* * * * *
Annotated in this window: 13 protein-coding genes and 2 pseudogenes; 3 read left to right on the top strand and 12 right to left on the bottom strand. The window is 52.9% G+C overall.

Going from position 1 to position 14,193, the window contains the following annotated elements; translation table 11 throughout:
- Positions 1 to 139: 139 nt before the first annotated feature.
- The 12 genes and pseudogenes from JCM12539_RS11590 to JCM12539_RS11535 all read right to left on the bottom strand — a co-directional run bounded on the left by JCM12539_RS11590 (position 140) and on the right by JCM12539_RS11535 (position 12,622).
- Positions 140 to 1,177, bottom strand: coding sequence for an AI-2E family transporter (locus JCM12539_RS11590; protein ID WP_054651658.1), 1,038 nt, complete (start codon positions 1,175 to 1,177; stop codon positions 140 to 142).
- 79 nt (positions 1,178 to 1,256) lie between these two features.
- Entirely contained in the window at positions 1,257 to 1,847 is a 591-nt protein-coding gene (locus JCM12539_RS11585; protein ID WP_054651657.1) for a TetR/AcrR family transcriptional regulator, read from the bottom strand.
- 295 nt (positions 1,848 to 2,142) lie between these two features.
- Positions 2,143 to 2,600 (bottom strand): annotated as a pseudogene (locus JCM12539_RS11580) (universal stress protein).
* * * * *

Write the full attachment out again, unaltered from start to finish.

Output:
Annotated in this window: 13 protein-coding genes and 2 pseudogenes; 3 read left to right on the top strand and 12 right to left on the bottom strand. The window is 52.9% G+C overall.

Going from position 1 to position 14,193, the window contains the following annotated elements; translation table 11 throughout:
- Positions 1 to 139: 139 nt before the first annotated feature.
- The 12 genes and pseudogenes from JCM12539_RS11590 to JCM12539_RS11535 all read right to left on the bottom strand — a co-directional run bounded on the left by JCM12539_RS11590 (position 140) and on the right by JCM12539_RS11535 (position 12,622).
- Positions 140 to 1,177, bottom strand: coding sequence for an AI-2E family transporter (locus JCM12539_RS11590; protein ID WP_054651658.1), 1,038 nt, complete (start codon positions 1,175 to 1,177; stop codon positions 140 to 142).
- 79 nt (positions 1,178 to 1,256) lie between these two features.
- Entirely contained in the window at positions 1,257 to 1,847 is a 591-nt protein-coding gene (locus JCM12539_RS11585; protein ID WP_054651657.1) for a TetR/AcrR family transcriptional regulator, read from the bottom strand.
- 295 nt (positions 1,848 to 2,142) lie between these two features.
- Positions 2,143 to 2,600 (bottom strand): annotated as a pseudogene (locus JCM12539_RS11580) (universal stress protein).